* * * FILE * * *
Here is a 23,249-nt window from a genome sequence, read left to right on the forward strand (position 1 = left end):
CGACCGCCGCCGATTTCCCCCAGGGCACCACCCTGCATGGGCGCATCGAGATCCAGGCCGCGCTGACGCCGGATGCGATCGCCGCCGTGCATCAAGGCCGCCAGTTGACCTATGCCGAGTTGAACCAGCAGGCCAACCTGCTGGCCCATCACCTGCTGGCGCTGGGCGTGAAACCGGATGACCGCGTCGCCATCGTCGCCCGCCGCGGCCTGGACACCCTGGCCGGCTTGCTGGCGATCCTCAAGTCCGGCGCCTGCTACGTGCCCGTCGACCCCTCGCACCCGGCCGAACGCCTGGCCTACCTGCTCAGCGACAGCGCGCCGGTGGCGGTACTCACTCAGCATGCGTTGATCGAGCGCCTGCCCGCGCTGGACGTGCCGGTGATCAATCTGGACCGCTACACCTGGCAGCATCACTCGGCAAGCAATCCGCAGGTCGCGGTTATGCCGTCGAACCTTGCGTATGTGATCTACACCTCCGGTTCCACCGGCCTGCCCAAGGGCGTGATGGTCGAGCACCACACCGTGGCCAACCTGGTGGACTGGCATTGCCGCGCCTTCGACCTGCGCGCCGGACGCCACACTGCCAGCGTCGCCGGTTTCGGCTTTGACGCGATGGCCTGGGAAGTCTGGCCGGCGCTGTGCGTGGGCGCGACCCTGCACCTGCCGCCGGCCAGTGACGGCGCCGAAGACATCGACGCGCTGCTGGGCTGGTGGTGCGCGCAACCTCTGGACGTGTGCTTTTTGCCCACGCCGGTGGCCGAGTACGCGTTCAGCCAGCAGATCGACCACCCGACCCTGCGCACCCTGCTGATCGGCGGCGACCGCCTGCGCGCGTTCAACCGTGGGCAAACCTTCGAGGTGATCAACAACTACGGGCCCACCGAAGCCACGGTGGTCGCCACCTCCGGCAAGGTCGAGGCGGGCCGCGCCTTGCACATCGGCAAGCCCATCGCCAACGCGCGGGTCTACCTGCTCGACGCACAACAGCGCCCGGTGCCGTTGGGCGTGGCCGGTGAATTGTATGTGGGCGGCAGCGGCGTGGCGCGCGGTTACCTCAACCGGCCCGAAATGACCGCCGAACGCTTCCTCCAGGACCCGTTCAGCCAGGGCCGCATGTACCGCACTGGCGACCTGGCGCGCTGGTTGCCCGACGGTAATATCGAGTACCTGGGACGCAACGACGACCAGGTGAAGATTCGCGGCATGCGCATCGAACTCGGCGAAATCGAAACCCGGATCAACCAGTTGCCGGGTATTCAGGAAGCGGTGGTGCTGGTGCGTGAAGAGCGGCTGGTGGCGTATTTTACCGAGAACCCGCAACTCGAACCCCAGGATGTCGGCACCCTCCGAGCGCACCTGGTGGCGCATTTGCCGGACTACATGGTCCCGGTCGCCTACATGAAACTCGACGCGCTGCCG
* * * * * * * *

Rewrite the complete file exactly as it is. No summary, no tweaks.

Here is a 23,249-nt window from a genome sequence, read left to right on the forward strand (position 1 = left end):
CGACCGCCGCCGATTTCCCCCAGGGCACCACCCTGCATGGGCGCATCGAGATCCAGGCCGCGCTGACGCCGGATGCGATCGCCGCCGTGCATCAAGGCCGCCAGTTGACCTATGCCGAGTTGAACCAGCAGGCCAACCTGCTGGCCCATCACCTGCTGGCGCTGGGCGTGAAACCGGATGACCGCGTCGCCATCGTCGCCCGCCGCGGCCTGGACACCCTGGCCGGCTTGCTGGCGATCCTCAAGTCCGGCGCCTGCTACGTGCCCGTCGACCCCTCGCACCCGGCCGAACGCCTGGCCTACCTGCTCAGCGACAGCGCGCCGGTGGCGGTACTCACTCAGCATGCGTTGATCGAGCGCCTGCCCGCGCTGGACGTGCCGGTGATCAATCTGGACCGCTACACCTGGCAGCATCACTCGGCAAGCAATCCGCAGGTCGCGGTTATGCCGTCGAACCTTGCGTATGTGATCTACACCTCCGGTTCCACCGGCCTGCCCAAGGGCGTGATGGTCGAGCACCACACCGTGGCCAACCTGGTGGACTGGCATTGCCGCGCCTTCGACCTGCGCGCCGGACGCCACACTGCCAGCGTCGCCGGTTTCGGCTTTGACGCGATGGCCTGGGAAGTCTGGCCGGCGCTGTGCGTGGGCGCGACCCTGCACCTGCCGCCGGCCAGTGACGGCGCCGAAGACATCGACGCGCTGCTGGGCTGGTGGTGCGCGCAACCTCTGGACGTGTGCTTTTTGCCCACGCCGGTGGCCGAGTACGCGTTCAGCCAGCAGATCGACCACCCGACCCTGCGCACCCTGCTGATCGGCGGCGACCGCCTGCGCGCGTTCAACCGTGGGCAAACCTTCGAGGTGATCAACAACTACGGGCCCACCGAAGCCACGGTGGTCGCCACCTCCGGCAAGGTCGAGGCGGGCCGCGCCTTGCACATCGGCAAGCCCATCGCCAACGCGCGGGTCTACCTGCTCGACGCACAACAGCGCCCGGTGCCGTTGGGCGTGGCCGGTGAATTGTATGTGGGCGGCAGCGGCGTGGCGCGCGGTTACCTCAACCGGCCCGAAATGACCGCCGAACGCTTCCTCCAGGACCCGTTCAGCCAGGGCCGCATGTACCGCACTGGCGACCTGGCGCGCTGGTTGCCCGACGGTAATATCGAGTACCTGGGACGCAACGACGACCAGGTGAAGATTCGCGGCATGCGCATCGAACTCGGCGAAATCGAAACCCGGATCAACCAGTTGCCGGGTATTCAGGAAGCGGTGGTGCTGGTGCGTGAAGAGCGGCTGGTGGCGTATTTTACCGAGAACCCGCAACTCGAACCCCAGGATGTCGGCACCCTCCGAGCGCACCTGGTGGCGCATTTGCCGGACTACATGGTCCCGGTCGCCTACATGAAACTCGACGCGCTGCCG